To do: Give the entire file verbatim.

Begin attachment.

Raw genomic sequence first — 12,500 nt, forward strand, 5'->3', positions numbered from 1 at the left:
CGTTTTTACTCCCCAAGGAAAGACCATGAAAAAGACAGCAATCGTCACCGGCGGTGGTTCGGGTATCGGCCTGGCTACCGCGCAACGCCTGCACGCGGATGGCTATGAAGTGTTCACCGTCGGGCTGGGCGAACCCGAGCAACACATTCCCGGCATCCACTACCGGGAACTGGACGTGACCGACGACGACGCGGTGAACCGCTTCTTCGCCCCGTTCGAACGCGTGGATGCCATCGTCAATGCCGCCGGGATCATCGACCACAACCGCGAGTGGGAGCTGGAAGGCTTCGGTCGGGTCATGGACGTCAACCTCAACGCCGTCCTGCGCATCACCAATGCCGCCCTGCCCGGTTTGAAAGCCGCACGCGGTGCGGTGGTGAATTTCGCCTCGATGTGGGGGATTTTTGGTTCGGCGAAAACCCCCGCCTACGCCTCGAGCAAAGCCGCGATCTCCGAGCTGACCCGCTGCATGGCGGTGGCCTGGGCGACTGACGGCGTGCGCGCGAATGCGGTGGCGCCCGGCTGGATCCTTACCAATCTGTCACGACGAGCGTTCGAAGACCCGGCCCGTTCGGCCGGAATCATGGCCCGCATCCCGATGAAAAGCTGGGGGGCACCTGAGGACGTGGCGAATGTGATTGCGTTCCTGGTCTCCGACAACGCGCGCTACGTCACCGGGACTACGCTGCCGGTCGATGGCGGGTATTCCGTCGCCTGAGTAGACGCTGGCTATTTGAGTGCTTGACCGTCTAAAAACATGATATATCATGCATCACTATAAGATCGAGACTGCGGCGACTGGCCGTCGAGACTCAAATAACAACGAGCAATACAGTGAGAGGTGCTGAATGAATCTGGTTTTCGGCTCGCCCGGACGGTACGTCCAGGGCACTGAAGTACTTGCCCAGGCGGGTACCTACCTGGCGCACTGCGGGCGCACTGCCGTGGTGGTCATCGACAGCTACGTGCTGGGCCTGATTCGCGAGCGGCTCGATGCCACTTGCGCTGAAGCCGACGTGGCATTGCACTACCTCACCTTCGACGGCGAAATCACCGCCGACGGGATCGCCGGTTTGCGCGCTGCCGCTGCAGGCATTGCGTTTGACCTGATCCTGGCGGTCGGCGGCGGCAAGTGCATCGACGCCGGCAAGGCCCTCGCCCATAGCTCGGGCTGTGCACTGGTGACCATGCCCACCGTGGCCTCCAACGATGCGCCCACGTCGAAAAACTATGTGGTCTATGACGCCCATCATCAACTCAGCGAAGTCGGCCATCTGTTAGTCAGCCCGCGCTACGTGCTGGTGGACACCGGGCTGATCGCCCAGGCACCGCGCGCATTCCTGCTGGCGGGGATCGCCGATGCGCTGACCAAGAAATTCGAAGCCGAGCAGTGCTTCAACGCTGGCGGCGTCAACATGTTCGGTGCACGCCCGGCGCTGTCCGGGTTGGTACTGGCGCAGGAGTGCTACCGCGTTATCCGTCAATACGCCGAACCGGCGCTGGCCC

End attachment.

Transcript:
Raw genomic sequence first — 12,500 nt, forward strand, 5'->3', positions numbered from 1 at the left:
CGTTTTTACTCCCCAAGGAAAGACCATGAAAAAGACAGCAATCGTCACCGGCGGTGGTTCGGGTATCGGCCTGGCTACCGCGCAACGCCTGCACGCGGATGGCTATGAAGTGTTCACCGTCGGGCTGGGCGAACCCGAGCAACACATTCCCGGCATCCACTACCGGGAACTGGACGTGACCGACGACGACGCGGTGAACCGCTTCTTCGCCCCGTTCGAACGCGTGGATGCCATCGTCAATGCCGCCGGGATCATCGACCACAACCGCGAGTGGGAGCTGGAAGGCTTCGGTCGGGTCATGGACGTCAACCTCAACGCCGTCCTGCGCATCACCAATGCCGCCCTGCCCGGTTTGAAAGCCGCACGCGGTGCGGTGGTGAATTTCGCCTCGATGTGGGGGATTTTTGGTTCGGCGAAAACCCCCGCCTACGCCTCGAGCAAAGCCGCGATCTCCGAGCTGACCCGCTGCATGGCGGTGGCCTGGGCGACTGACGGCGTGCGCGCGAATGCGGTGGCGCCCGGCTGGATCCTTACCAATCTGTCACGACGAGCGTTCGAAGACCCGGCCCGTTCGGCCGGAATCATGGCCCGCATCCCGATGAAAAGCTGGGGGGCACCTGAGGACGTGGCGAATGTGATTGCGTTCCTGGTCTCCGACAACGCGCGCTACGTCACCGGGACTACGCTGCCGGTCGATGGCGGGTATTCCGTCGCCTGAGTAGACGCTGGCTATTTGAGTGCTTGACCGTCTAAAAACATGATATATCATGCATCACTATAAGATCGAGACTGCGGCGACTGGCCGTCGAGACTCAAATAACAACGAGCAATACAGTGAGAGGTGCTGAATGAATCTGGTTTTCGGCTCGCCCGGACGGTACGTCCAGGGCACTGAAGTACTTGCCCAGGCGGGTACCTACCTGGCGCACTGCGGGCGCACTGCCGTGGTGGTCATCGACAGCTACGTGCTGGGCCTGATTCGCGAGCGGCTCGATGCCACTTGCGCTGAAGCCGACGTGGCATTGCACTACCTCACCTTCGACGGCGAAATCACCGCCGACGGGATCGCCGGTTTGCGCGCTGCCGCTGCAGGCATTGCGTTTGACCTGATCCTGGCGGTCGGCGGCGGCAAGTGCATCGACGCCGGCAAGGCCCTCGCCCATAGCTCGGGCTGTGCACTGGTGACCATGCCCACCGTGGCCTCCAACGATGCGCCCACGTCGAAAAACTATGTGGTCTATGACGCCCATCATCAACTCAGCGAAGTCGGCCATCTGTTAGTCAGCCCGCGCTACGTGCTGGTGGACACCGGGCTGATCGCCCAGGCACCGCGCGCATTCCTGCTGGCGGGGATCGCCGATGCGCTGACCAAGAAATTCGAAGCCGAGCAGTGCTTCAACGCTGGCGGCGTCAACATGTTCGGTGCACGCCCGGCGCTGTCCGGGTTGGTACTGGCGCAGGAGTGCTACCGCGTTATCCGTCAATACGCCGAACCGGCGCTGGCCC